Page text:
There are many factors to consider when deciding between a SAN and hyper-converged system. Learn how they differ, which might be best for your organization and more.
Deciding whether to keep a traditional SAN or move to a hyper-converged infrastructure system involves many decisions. The HCI vs. SAN debate isn't easy to parse.
When you go the SAN route, you get to piece together the exact storage, compute and networking products your organization needs. You can use products from a variety of vendors, but there are many reasons to go with fewer vendors when putting together traditional IT infrastructure.
Hyper-converged infrastructure integrates compute, storage and virtualization capabilities. An HCI system can be software that's installed on existing hardware or an HCI appliance. The integrated components make up a hyper-converged node, and the system can be expanded by adding nodes to form a centrally managed HCI cluster. Disaggregated hyper-convergence enables compute and storage to be expanded independently.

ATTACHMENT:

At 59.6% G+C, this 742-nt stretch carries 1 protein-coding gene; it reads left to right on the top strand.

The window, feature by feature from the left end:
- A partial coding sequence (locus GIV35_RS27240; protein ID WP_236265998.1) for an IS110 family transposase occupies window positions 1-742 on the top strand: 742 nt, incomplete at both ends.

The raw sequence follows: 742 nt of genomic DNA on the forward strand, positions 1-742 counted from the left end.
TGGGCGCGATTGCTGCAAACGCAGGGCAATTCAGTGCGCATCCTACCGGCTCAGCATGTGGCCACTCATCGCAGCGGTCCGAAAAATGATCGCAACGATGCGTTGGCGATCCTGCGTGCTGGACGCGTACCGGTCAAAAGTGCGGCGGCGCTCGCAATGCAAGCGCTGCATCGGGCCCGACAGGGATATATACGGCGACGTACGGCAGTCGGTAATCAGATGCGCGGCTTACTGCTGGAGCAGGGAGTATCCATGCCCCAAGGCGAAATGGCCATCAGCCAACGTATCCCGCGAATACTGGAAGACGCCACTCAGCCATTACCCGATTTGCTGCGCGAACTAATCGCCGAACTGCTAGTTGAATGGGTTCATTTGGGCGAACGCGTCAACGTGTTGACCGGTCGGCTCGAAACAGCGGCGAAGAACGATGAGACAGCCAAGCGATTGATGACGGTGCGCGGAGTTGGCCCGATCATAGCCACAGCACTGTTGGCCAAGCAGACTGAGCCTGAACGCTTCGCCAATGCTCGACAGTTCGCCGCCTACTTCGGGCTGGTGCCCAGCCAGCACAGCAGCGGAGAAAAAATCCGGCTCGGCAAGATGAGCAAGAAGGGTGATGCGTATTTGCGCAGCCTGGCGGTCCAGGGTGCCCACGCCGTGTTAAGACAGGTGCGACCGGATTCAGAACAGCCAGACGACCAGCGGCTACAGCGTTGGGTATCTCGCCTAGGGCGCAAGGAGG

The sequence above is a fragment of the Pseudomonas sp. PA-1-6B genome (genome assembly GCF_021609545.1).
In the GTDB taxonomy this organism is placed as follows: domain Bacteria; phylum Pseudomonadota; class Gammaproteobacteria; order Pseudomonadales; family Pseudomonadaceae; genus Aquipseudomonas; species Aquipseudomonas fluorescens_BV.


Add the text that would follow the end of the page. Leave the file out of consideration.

HCI vs. SAN isn't an all-or-nothing equation. Larger enterprises may keep their SAN while branching off into HCI systems for specific applications, for example. Regardless of the approach you take, you'll want to know the strengths of each and how they compare.